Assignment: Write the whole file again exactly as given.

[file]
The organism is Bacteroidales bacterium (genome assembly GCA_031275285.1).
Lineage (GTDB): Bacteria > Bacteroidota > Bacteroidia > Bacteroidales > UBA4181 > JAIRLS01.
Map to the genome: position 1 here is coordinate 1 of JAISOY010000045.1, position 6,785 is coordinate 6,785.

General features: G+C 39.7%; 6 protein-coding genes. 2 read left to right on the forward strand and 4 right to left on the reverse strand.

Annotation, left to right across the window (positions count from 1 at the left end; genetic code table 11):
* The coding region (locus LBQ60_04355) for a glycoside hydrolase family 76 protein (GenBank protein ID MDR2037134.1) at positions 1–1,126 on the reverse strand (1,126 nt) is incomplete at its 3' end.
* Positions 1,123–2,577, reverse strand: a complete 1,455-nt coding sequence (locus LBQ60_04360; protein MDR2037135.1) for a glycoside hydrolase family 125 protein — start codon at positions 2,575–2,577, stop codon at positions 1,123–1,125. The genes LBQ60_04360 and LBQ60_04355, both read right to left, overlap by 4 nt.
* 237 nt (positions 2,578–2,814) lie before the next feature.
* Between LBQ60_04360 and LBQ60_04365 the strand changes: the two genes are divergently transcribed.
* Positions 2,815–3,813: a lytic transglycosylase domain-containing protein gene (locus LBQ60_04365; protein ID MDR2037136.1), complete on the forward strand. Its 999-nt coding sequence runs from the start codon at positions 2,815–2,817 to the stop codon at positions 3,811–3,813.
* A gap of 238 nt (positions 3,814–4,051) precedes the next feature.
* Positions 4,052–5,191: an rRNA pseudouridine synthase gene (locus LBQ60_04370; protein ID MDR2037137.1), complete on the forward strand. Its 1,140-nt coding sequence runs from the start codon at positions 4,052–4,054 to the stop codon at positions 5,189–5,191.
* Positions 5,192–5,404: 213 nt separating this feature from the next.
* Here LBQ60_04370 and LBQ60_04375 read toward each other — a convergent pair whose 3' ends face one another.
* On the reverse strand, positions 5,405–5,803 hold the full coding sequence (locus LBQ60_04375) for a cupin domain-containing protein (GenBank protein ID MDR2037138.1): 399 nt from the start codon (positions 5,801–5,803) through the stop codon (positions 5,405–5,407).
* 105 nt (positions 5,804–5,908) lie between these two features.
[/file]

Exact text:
The organism is Bacteroidales bacterium (genome assembly GCA_031275285.1).
Lineage (GTDB): Bacteria > Bacteroidota > Bacteroidia > Bacteroidales > UBA4181 > JAIRLS01.
Map to the genome: position 1 here is coordinate 1 of JAISOY010000045.1, position 6,785 is coordinate 6,785.

General features: G+C 39.7%; 6 protein-coding genes. 2 read left to right on the forward strand and 4 right to left on the reverse strand.

Annotation, left to right across the window (positions count from 1 at the left end; genetic code table 11):
* The coding region (locus LBQ60_04355) for a glycoside hydrolase family 76 protein (GenBank protein ID MDR2037134.1) at positions 1–1,126 on the reverse strand (1,126 nt) is incomplete at its 3' end.
* Positions 1,123–2,577, reverse strand: a complete 1,455-nt coding sequence (locus LBQ60_04360; protein MDR2037135.1) for a glycoside hydrolase family 125 protein — start codon at positions 2,575–2,577, stop codon at positions 1,123–1,125. The genes LBQ60_04360 and LBQ60_04355, both read right to left, overlap by 4 nt.
* 237 nt (positions 2,578–2,814) lie before the next feature.
* Between LBQ60_04360 and LBQ60_04365 the strand changes: the two genes are divergently transcribed.
* Positions 2,815–3,813: a lytic transglycosylase domain-containing protein gene (locus LBQ60_04365; protein ID MDR2037136.1), complete on the forward strand. Its 999-nt coding sequence runs from the start codon at positions 2,815–2,817 to the stop codon at positions 3,811–3,813.
* A gap of 238 nt (positions 3,814–4,051) precedes the next feature.
* Positions 4,052–5,191: an rRNA pseudouridine synthase gene (locus LBQ60_04370; protein ID MDR2037137.1), complete on the forward strand. Its 1,140-nt coding sequence runs from the start codon at positions 4,052–4,054 to the stop codon at positions 5,189–5,191.
* Positions 5,192–5,404: 213 nt separating this feature from the next.
* Here LBQ60_04370 and LBQ60_04375 read toward each other — a convergent pair whose 3' ends face one another.
* On the reverse strand, positions 5,405–5,803 hold the full coding sequence (locus LBQ60_04375) for a cupin domain-containing protein (GenBank protein ID MDR2037138.1): 399 nt from the start codon (positions 5,801–5,803) through the stop codon (positions 5,405–5,407).
* 105 nt (positions 5,804–5,908) lie between these two features.